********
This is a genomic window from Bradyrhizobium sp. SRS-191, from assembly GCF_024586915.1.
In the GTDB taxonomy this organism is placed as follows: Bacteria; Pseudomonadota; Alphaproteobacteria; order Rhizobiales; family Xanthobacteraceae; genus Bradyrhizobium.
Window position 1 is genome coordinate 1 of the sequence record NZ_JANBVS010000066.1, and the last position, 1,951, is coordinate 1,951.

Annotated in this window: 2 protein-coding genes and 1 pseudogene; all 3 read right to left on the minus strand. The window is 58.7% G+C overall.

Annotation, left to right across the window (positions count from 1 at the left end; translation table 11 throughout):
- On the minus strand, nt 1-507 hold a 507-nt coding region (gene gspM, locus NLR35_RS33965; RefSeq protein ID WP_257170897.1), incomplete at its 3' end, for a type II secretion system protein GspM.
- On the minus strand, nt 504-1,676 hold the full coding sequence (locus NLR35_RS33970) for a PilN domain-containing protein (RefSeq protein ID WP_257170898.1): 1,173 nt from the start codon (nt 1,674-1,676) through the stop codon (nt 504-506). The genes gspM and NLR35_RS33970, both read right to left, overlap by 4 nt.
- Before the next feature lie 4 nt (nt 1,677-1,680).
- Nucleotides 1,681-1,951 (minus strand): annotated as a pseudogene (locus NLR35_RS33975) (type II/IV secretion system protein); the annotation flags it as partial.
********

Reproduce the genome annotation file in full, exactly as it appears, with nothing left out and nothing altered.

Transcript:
This is a genomic window from Bradyrhizobium sp. SRS-191, from assembly GCF_024586915.1.
In the GTDB taxonomy this organism is placed as follows: Bacteria; Pseudomonadota; Alphaproteobacteria; order Rhizobiales; family Xanthobacteraceae; genus Bradyrhizobium.
Window position 1 is genome coordinate 1 of the sequence record NZ_JANBVS010000066.1, and the last position, 1,951, is coordinate 1,951.

Annotated in this window: 2 protein-coding genes and 1 pseudogene; all 3 read right to left on the minus strand. The window is 58.7% G+C overall.

Annotation, left to right across the window (positions count from 1 at the left end; translation table 11 throughout):
- On the minus strand, nt 1-507 hold a 507-nt coding region (gene gspM, locus NLR35_RS33965; RefSeq protein ID WP_257170897.1), incomplete at its 3' end, for a type II secretion system protein GspM.
- On the minus strand, nt 504-1,676 hold the full coding sequence (locus NLR35_RS33970) for a PilN domain-containing protein (RefSeq protein ID WP_257170898.1): 1,173 nt from the start codon (nt 1,674-1,676) through the stop codon (nt 504-506). The genes gspM and NLR35_RS33970, both read right to left, overlap by 4 nt.
- Before the next feature lie 4 nt (nt 1,677-1,680).
- Nucleotides 1,681-1,951 (minus strand): annotated as a pseudogene (locus NLR35_RS33975) (type II/IV secretion system protein); the annotation flags it as partial.